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Sleep Apnea Resources

Below you will find valuable sleep apnea-related resources, including Medicare information for ordering/treating physicians, frequently asked questions and answers regarding PAP therapy for Medicare beneficiaries, downloadable patient materials, and more. 

 

 

Important Medicare Information for Ordering/Treating Physicians

On November 1, 2008, a new Local Coverage Determination (LCD) for Positive Airway Pressure therapy for the treatment of Obstructive Sleep Apnea was implemented by all four DME MACs. The following information highlights the new responsibilities of the ordering/treating physician. These policy changes ONLY apply to traditional Medicare fee-for-service patients covered by Part B. They do not apply to most managed care organizations patients.

In addition to a positive diagnosis of Obstructive Sleep Apnea (327.23) via a Medicare-covered sleep study, 2 face-to-face evaluations are required for initial and continued Medicare coverage for PAP therapy.  

Face-to-Face Evaluation 1: There must be a face-to-face evaluation with the treating physician prior to ordering any sleep test. This may include documentation of the following in the patients medical record:

  • Sleep history and symptoms
  • A standardized patient questionnaire which helps to assess the likelihood of sleep apnea
  • Pertinent physical examination e.g., body mass index, neck circumference, upper airway exam, and cardiopulmonary exam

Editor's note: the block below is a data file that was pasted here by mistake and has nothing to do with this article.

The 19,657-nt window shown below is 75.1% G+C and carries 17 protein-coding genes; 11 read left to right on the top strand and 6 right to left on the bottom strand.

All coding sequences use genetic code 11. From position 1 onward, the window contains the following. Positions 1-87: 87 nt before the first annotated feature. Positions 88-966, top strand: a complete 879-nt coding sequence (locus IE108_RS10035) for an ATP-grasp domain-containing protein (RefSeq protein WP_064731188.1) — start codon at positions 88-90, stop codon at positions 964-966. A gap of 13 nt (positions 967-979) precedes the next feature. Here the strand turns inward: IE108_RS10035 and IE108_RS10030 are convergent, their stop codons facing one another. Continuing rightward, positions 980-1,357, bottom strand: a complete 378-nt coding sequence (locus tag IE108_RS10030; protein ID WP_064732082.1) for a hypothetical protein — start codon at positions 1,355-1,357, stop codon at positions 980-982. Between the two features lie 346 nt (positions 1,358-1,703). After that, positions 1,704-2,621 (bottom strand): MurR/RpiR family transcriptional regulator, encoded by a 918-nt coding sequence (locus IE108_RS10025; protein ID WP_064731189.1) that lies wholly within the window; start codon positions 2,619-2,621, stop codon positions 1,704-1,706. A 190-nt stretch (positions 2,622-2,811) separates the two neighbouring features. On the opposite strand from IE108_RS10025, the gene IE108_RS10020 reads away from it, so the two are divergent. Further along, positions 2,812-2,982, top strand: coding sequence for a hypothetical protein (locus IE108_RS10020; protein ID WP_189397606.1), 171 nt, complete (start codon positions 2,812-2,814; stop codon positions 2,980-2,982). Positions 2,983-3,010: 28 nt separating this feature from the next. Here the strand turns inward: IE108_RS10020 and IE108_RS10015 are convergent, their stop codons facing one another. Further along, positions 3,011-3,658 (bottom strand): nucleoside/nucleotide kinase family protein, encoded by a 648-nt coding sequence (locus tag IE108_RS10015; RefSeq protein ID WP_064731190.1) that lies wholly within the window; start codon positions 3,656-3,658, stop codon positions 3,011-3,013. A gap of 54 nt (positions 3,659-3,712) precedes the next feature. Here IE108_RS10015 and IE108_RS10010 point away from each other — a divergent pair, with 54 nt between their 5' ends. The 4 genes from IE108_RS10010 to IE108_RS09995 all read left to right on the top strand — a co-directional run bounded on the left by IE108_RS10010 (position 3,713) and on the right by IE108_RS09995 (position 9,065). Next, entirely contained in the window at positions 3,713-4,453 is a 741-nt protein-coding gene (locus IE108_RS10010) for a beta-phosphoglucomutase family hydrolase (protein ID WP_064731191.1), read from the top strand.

Face-to-Face Evaluation 2: Following the set-up of the device, the patient must see the treating physician again, sometime between the 31st and 91st day, to document whether there has been improvement in the patients symptoms.

  • The physician must review data from the PAP device. For a patient to qualify for Medicare coverage, the device must document use at least 4 hours per night on 70% of nights for a 30 consecutive day period during the trial.

Medicare coverage of the PAP device beyond the first 3 months is contingent upon demonstration of patient benefit from the use of a PAP device and your documentation of these face-to-face evaluations. Apria Healthcare will provide you with PAP usage information for the Medicare beneficiaries you have entrusted to our care for the treatment of Obstructive Sleep Apnea. We will also provide you with the documentation we require for your review and signature to ensure continued coverage of therapy for your patient. 

Medicare Beneficiaries Converting to BiLevel

The Medicare LCD for Positive Airway Pressure Devices for OSA also outlines the following criteria for coverage of BiLevel therapy for patients with a diagnosis of Obstructive Sleep Apnea:

  • Patient must meet all initial coverage criteria for CPAP
  • CPAP must be tried and proven ineffective based on a therapeutic trial conducted in either a facility or in a home setting. Ineffective is defined as documented failure to meet therapeutic goals using a CPAP during the titration portion of a facility-based study or during a home use despite optimal therapy (i.e., proper mask selection and fitting and appropriate pressure settings).
  • Physician must document in the patients medical record that both of the following issues were addressed prior to changing to a BiLevel device.
    1. Interface Fit and Comfort. An appropriate interface has been properly fit and the beneficiary is using it without difficulty. This properly fit interface will be used with the BiLevel device.
         AND
    2. The current pressure settings of the CPAP prevent the beneficiary from tolerating the therapy and lower pressure settings of the CPAP were tried but failed to:
      1. Adequately control the symptoms of OSA;  or
      2. Improve sleep quality; or
      3. Reduce the AHI/RDI to acceptable levels

Substitution of a BiLevel within the initial 90-day trial period does not require a new face-to-face evaluation or new sleep study.